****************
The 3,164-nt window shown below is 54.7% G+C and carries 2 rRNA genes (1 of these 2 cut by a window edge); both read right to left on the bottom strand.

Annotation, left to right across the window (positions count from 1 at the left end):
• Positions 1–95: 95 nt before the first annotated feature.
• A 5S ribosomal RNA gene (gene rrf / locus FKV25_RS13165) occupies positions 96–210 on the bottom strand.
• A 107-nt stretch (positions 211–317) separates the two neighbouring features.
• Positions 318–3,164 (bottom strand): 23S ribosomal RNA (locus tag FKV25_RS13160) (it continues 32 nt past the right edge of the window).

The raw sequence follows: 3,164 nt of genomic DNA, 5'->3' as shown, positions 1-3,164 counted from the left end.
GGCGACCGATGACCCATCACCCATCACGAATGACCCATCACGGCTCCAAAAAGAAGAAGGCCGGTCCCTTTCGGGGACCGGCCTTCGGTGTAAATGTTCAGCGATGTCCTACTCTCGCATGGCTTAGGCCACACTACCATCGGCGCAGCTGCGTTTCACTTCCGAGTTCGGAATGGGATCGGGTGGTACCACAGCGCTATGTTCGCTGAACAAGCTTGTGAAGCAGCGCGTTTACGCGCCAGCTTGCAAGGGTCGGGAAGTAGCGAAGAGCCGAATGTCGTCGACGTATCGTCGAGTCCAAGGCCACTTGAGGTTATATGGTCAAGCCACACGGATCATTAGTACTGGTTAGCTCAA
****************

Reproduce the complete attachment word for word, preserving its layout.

The 3,164-nt window shown below is 54.7% G+C and carries 2 rRNA genes (1 of these 2 cut by a window edge); both read right to left on the bottom strand.

Annotation, left to right across the window (positions count from 1 at the left end):
• Positions 1–95: 95 nt before the first annotated feature.
• A 5S ribosomal RNA gene (gene rrf / locus FKV25_RS13165) occupies positions 96–210 on the bottom strand.
• A 107-nt stretch (positions 211–317) separates the two neighbouring features.
• Positions 318–3,164 (bottom strand): 23S ribosomal RNA (locus tag FKV25_RS13160) (it continues 32 nt past the right edge of the window).

The raw sequence follows: 3,164 nt of genomic DNA, 5'->3' as shown, positions 1-3,164 counted from the left end.
GGCGACCGATGACCCATCACCCATCACGAATGACCCATCACGGCTCCAAAAAGAAGAAGGCCGGTCCCTTTCGGGGACCGGCCTTCGGTGTAAATGTTCAGCGATGTCCTACTCTCGCATGGCTTAGGCCACACTACCATCGGCGCAGCTGCGTTTCACTTCCGAGTTCGGAATGGGATCGGGTGGTACCACAGCGCTATGTTCGCTGAACAAGCTTGTGAAGCAGCGCGTTTACGCGCCAGCTTGCAAGGGTCGGGAAGTAGCGAAGAGCCGAATGTCGTCGACGTATCGTCGAGTCCAAGGCCACTTGAGGTTATATGGTCAAGCCACACGGATCATTAGTACTGGTTAGCTCAA